The Oxford Aesop Corpus 2010
This corpus of data consists of short paragraphs and children poetry read by native speakers of Southern British English, Russian (Moscow and St.-Petersburg), Greek (Athens), Taiwanese Mandarin and French (Paris). The paragraphs were selected so that they did not contain any dialogue. Most poems contained 8 syllables per line.
Speakers were 20-28 years old, born to monolingual parents, and had grown up in their respective countries. At the time of the recording, all speakers were living in Oxford, UK. Non-English participants had lived outside their home country for less than 4 years. Recordings were made through a condenser microphone and a lapel microphone in a soundproofed room in the Oxford University Phonetics Laboratory and saved direct to disc at a 16 kHz sampling rate. Texts were presented on a screen in standard orthography for each language. The data collection software for this project can be downloaded from the releases page or Greg Kochanski's website.
All speakers of Greek, French and Russian and read the same 45 texts and retold Cinderella. Mandarin speakers read 73 shorter texts and also retold Cinderella. English speakers were divided into 2 groups (12 speakers each). The first group read the same 45 texts as the speakers of other languages and retold Cinderella. The second group did not read or retell Cinderella. Instead these speakers repeated 4 texts three times. Each repetition was recorded on a separate day.
In addition to short texts, all speakers also read up to 700 randomly selected short sentences which were intended to use for training an automatic speech recognition system. These sentences are offered in separate archives.
The experimental data itself consists of speech recordings, and they are stored in subdirectories. It also contains the orthographic texts, automatically generated transcriptions and metadata files with information about each file.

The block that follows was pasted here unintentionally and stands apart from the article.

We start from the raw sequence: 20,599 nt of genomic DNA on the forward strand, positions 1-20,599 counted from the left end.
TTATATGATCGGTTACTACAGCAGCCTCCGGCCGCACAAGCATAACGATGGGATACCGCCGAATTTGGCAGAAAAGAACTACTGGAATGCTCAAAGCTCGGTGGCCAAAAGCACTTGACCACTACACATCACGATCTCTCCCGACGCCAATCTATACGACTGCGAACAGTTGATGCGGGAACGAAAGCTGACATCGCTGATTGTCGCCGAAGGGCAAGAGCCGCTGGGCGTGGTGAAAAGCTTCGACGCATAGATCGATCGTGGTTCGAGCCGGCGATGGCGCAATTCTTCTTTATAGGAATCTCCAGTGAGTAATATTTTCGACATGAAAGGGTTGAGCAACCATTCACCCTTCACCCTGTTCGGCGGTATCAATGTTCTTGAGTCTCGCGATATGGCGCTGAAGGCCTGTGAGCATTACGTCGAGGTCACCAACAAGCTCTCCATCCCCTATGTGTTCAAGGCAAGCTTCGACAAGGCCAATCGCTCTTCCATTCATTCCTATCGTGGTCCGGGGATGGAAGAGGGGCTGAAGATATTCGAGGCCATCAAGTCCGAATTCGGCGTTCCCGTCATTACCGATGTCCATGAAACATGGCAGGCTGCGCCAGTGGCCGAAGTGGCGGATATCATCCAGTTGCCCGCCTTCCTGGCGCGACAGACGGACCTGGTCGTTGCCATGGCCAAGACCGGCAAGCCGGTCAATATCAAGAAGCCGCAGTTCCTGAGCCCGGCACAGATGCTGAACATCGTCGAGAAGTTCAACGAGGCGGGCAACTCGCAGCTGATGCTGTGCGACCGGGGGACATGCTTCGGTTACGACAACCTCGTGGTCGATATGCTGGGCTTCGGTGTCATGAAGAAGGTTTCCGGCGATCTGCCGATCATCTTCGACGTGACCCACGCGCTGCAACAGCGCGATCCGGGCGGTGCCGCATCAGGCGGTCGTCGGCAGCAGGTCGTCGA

The corpus has one metadata file for each tar.gz file. The metadata files are in FIAT format. Fiat files may be read by the fiatio python module in the gmisclib package available from Sourceforge.org, with documentation at http://kochanski.org/gpk/code/speechresearch/gmisclib/gmisclib.fiatio-module.html. They contain a line-by-line description of each utterance. The explanation of each field is contained in a Readme file included with the archive.
The corpus contains a large number of directories. There are several files inside each:
The original recording, in Microsoft WAV format. It is a two-channel file. The first (lower numbered) channel (0 or 1) contains the recording done using a (5 mm diameter) lapel microphone; the second (higher numbered) channel contains the same recording done using a (15 mm diameter) condenser microphone.
The lapel microphones sometimes malfunctioned, therefore we recommend using the recordings obtained from the condenser microphone. The malfunctions should be detectable, as they either led to high amplitude noise or near silence; about 20% of the lapel recordings have malfunctions.
The orthographic text which was presented to the speaker. The files use Unicode encoding (UTF-8).
This is an ASCII file which contains automatically generated transcription in X-Sampa format. The transcriptions do not always reflect false starts, hesitations or repetitions.
You can download the corpus here.
Please, refer to one of our papers.
This page and the Oxford Aesop Corpus 2010 by Anastassia Loukina and Greg Kochanski is licensed under a Creative Commons Attribution-NonCommercial-ShareAlike 2.0 UK: England & Wales License. Based on a work at the Phonetics Lab.. You may copy and/or use this file (and referenced files) for noncommercial purposes so long as the author is properly acknowledged. For commercial licensing, contact Isis Innovation.